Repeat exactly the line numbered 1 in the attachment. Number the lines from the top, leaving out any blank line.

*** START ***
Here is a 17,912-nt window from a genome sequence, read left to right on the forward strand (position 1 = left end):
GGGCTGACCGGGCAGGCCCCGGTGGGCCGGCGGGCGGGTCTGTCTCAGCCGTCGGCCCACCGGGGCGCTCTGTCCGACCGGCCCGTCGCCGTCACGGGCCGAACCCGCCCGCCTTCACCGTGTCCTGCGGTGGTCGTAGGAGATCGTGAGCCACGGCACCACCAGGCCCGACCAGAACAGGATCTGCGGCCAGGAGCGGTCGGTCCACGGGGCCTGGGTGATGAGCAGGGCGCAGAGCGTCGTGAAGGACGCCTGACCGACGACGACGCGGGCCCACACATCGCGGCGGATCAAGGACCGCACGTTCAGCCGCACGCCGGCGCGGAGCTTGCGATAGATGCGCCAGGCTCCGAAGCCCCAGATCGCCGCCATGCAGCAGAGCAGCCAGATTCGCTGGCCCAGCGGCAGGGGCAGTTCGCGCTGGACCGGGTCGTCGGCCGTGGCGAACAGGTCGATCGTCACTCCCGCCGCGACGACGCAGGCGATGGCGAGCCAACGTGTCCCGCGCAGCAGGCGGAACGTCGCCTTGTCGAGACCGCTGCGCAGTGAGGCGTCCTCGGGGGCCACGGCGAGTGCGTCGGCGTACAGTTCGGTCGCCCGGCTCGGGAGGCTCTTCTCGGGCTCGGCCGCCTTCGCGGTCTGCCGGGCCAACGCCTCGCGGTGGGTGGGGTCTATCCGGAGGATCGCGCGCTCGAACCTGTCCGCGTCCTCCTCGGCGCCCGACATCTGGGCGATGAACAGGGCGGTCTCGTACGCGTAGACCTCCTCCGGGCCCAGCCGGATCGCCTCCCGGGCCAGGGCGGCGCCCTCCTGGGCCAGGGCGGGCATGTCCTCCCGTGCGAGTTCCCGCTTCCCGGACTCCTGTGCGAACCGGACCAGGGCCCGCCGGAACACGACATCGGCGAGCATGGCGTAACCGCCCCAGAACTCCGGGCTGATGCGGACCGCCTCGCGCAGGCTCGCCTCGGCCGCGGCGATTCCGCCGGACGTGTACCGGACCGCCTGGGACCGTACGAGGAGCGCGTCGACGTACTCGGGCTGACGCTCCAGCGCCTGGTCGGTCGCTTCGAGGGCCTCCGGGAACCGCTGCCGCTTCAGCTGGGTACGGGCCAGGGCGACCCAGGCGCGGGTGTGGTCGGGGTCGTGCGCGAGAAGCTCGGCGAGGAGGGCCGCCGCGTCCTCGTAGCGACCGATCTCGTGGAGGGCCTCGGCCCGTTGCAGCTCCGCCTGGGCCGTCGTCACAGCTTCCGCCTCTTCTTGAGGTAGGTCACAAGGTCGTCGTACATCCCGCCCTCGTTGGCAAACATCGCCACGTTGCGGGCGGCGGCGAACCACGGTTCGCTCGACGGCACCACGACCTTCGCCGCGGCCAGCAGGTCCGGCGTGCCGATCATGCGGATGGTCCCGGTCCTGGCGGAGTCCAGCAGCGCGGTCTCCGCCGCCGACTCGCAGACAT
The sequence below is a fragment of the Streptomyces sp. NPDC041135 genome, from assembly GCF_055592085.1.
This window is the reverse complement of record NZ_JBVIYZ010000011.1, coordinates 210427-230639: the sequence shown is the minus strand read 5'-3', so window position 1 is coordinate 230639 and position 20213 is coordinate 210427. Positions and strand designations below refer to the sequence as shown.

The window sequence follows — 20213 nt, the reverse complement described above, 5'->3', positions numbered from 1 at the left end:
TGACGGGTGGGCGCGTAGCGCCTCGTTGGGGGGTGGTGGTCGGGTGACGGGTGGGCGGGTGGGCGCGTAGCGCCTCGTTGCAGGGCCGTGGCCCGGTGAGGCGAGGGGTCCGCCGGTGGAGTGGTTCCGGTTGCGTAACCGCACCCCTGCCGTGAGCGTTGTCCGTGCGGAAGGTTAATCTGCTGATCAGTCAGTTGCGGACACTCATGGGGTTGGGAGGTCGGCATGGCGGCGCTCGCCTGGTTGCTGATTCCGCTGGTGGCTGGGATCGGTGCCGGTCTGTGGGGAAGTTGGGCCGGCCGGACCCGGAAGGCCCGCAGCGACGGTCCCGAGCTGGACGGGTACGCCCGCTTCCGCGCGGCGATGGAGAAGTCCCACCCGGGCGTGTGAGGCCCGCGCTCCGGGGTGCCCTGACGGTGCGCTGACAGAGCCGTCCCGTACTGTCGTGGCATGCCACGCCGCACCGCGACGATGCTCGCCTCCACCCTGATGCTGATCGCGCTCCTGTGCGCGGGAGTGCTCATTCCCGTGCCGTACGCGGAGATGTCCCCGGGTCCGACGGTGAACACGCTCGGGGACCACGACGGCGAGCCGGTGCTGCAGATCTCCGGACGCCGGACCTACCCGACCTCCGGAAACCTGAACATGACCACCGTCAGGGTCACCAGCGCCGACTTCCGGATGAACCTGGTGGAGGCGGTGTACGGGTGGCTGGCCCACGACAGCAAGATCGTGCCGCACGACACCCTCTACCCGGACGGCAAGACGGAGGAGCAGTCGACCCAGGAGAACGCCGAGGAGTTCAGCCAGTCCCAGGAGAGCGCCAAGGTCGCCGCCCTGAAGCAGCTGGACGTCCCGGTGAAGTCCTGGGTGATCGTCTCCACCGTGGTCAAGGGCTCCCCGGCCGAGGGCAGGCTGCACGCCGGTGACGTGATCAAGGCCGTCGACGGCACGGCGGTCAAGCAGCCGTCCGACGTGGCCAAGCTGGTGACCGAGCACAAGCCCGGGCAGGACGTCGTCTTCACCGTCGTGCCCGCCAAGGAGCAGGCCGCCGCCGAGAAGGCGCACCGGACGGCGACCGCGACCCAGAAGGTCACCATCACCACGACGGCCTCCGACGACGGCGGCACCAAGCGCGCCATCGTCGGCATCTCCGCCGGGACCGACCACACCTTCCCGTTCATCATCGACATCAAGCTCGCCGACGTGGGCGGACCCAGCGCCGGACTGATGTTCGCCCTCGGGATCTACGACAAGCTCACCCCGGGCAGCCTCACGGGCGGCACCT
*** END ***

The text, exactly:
Here is a 17,912-nt window from a genome sequence, read left to right on the forward strand (position 1 = left end):